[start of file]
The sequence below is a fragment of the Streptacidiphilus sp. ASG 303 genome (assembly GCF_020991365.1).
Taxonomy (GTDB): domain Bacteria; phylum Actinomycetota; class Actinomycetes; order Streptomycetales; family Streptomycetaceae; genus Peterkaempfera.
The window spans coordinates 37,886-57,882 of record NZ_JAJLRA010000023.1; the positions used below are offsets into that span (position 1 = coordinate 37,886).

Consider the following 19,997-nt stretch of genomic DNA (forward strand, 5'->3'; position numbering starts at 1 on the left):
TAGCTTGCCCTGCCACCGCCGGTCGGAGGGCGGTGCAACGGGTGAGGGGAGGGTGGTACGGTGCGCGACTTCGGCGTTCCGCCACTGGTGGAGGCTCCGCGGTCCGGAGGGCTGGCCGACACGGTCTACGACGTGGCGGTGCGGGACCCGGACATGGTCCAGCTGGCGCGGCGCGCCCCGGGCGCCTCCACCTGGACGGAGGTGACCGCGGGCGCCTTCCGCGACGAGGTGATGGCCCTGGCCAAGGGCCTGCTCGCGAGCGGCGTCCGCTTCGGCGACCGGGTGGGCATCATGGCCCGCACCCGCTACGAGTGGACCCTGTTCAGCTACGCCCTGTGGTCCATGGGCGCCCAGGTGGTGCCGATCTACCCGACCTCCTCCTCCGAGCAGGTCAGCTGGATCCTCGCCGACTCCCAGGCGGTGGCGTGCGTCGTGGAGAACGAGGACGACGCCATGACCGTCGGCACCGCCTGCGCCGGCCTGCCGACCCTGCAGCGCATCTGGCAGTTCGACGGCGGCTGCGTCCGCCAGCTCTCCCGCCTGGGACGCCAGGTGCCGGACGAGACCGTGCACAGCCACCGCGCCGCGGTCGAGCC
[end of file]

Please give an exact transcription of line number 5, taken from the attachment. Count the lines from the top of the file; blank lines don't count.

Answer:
TAGCTTGCCCTGCCACCGCCGGTCGGAGGGCGGTGCAACGGGTGAGGGGAGGGTGGTACGGTGCGCGACTTCGGCGTTCCGCCACTGGTGGAGGCTCCGCGGTCCGGAGGGCTGGCCGACACGGTCTACGACGTGGCGGTGCGGGACCCGGACATGGTCCAGCTGGCGCGGCGCGCCCCGGGCGCCTCCACCTGGACGGAGGTGACCGCGGGCGCCTTCCGCGACGAGGTGATGGCCCTGGCCAAGGGCCTGCTCGCGAGCGGCGTCCGCTTCGGCGACCGGGTGGGCATCATGGCCCGCACCCGCTACGAGTGGACCCTGTTCAGCTACGCCCTGTGGTCCATGGGCGCCCAGGTGGTGCCGATCTACCCGACCTCCTCCTCCGAGCAGGTCAGCTGGATCCTCGCCGACTCCCAGGCGGTGGCGTGCGTCGTGGAGAACGAGGACGACGCCATGACCGTCGGCACCGCCTGCGCCGGCCTGCCGACCCTGCAGCGCATCTGGCAGTTCGACGGCGGCTGCGTCCGCCAGCTCTCCCGCCTGGGACGCCAGGTGCCGGACGAGACCGTGCACAGCCACCGCGCCGCGGTCGAGCC